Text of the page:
The Christmas Blizzard of 2009 is in the record
books. It joins the other great blizzards, the most
recent being 1996 going all the way back to the 1840's,
when we began keeping written records of the weather.
This year's stories about being stranded related more
to passengers at the airports with a few problems
out on the highways.
In Fremont County, the drifts along Highway 275
from Tabor to Hamburg were the top story. For a
time they were totally impassable making some wonder
what would happen if an emergency made it necessary
to get a person to the hospital. Eventually, they
were cleared with massive trucks with snow blades
taller than the average person. Residents living
on the back roads of the county had to wait a day
or so for their roads to be opened. While they waited,
they watched television to keep in touch with all
that was happening.
Back in the forties and fifties, gravel roads were
more prevalent than in earlier times. They allowed
for better travel but they were still not everywhere.
When bad weather threatened families that lived
up long dirt lanes or near dirt roads would park
their cars on the good roads. Then they got to the
car down the mud road by using a tractor pulling
a wagon. In winter that required lots of warm clothes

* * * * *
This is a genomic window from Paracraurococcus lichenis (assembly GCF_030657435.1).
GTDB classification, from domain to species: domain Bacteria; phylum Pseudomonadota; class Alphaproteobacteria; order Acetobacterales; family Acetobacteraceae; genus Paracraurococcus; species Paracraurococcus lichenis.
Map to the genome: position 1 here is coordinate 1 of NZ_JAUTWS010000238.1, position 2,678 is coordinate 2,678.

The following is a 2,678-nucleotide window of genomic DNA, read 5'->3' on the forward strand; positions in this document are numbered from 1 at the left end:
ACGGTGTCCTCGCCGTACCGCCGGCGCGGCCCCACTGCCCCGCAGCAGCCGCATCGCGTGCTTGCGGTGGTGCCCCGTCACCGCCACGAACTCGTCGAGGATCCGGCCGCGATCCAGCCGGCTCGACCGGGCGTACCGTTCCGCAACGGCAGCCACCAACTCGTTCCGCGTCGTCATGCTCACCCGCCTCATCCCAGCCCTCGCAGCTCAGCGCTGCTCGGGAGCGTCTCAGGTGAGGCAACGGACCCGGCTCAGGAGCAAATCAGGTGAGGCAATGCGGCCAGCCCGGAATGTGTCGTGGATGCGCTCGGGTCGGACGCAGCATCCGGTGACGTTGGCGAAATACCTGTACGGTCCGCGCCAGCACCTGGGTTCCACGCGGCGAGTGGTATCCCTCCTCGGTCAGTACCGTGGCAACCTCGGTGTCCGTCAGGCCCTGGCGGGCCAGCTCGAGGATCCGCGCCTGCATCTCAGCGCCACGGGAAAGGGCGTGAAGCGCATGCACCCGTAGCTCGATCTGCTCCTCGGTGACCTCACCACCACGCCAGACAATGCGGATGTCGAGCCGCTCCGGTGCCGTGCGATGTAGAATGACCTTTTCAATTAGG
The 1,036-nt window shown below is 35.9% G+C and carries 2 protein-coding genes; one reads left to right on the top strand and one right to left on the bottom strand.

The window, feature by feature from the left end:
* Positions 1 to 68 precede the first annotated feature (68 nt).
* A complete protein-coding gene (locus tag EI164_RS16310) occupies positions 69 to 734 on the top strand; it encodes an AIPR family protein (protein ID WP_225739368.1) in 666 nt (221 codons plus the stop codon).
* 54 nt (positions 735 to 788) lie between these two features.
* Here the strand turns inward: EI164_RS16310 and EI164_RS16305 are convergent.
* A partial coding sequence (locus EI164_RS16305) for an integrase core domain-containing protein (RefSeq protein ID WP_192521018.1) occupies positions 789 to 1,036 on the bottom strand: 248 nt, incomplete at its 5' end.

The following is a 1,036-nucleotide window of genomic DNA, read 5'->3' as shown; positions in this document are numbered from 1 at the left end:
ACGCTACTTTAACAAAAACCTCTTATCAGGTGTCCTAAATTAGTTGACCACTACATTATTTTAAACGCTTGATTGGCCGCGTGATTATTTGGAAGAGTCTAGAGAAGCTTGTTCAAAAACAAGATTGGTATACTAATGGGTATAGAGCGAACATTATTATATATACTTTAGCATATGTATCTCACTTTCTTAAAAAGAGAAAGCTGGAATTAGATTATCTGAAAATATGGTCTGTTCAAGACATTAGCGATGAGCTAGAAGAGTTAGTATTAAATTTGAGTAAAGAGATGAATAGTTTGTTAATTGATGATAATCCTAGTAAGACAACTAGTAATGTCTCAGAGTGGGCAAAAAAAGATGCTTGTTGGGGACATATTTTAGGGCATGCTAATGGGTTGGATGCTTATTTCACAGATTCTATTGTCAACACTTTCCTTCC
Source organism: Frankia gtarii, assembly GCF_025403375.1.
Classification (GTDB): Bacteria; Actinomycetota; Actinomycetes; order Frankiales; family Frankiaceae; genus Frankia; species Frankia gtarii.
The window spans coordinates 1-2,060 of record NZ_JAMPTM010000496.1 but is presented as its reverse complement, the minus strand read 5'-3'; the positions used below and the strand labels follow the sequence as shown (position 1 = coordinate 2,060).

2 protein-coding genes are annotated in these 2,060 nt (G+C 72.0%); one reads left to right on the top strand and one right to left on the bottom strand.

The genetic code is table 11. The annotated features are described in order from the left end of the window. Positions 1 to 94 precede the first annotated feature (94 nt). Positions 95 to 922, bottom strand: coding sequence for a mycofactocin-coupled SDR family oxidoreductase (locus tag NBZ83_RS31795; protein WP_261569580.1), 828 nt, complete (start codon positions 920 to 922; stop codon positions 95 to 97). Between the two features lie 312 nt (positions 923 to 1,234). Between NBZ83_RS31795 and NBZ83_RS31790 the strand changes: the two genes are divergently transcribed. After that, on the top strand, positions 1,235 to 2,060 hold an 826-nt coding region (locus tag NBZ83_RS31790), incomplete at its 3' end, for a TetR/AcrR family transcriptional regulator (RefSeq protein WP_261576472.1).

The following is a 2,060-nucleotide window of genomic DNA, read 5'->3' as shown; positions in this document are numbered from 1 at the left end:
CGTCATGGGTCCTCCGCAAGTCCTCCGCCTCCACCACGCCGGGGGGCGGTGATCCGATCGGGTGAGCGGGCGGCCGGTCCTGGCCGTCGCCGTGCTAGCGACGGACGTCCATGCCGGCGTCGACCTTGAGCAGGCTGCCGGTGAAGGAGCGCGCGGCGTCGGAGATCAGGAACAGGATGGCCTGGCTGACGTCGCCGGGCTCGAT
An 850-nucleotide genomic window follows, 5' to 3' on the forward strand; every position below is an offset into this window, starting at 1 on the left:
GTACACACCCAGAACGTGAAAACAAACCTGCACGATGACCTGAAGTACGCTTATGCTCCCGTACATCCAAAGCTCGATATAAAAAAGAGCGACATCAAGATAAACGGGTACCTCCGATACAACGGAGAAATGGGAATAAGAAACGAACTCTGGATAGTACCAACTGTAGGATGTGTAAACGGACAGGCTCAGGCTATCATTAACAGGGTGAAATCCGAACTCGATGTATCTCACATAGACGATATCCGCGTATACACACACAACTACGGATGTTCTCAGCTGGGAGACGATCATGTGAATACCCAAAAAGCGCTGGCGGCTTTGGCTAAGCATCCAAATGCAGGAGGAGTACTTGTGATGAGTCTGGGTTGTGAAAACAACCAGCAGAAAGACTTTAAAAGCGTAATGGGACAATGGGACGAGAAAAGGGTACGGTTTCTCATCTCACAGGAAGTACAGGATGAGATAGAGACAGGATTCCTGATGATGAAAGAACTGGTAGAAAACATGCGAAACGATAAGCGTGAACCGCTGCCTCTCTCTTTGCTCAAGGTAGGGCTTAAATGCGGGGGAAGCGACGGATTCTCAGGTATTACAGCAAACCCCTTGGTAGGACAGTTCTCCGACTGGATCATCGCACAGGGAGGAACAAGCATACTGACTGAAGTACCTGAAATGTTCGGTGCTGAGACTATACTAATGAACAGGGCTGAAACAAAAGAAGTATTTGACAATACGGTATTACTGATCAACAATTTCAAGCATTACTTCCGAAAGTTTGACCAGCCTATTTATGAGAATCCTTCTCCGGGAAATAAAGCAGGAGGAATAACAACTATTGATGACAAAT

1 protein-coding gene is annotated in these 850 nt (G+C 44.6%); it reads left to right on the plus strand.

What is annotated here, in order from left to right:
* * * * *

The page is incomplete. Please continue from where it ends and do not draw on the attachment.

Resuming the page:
but it was the only way out until roads dried up.
When the farmers cleared their roads they used
horses and the occasional tractor pulling a drag.
The drag was a system of chains forming a "V'
and weighted down to break through the drifts.
In the thirties, children living in the country
accepted that getting to school meant walking to
their country school or to the bus route to go to
town. Sometimes they walked on hard crusted drifts
with fence poles sticking out only a few inches.
And yes, they could get very cold before they arrived
in their classroom.
If a storm blew in while the children were in school
it could be difficult to find their way home. Stories
are told of students, especially out on the prairie,
who were wise to stay in their school houses until
a snowstorm ended. Those who tried to walk through
a blizzard did not always arrive home.
Imagine what it would be like without our modern
communication that can tell us where our children
are at any given time. Imagine a time when houses
were not insulated, when central heating was infrequent.
And even imagine a time before snowplows and emergency
vehicles could come to your aid. Many a baby was
born during a blizzard with only family members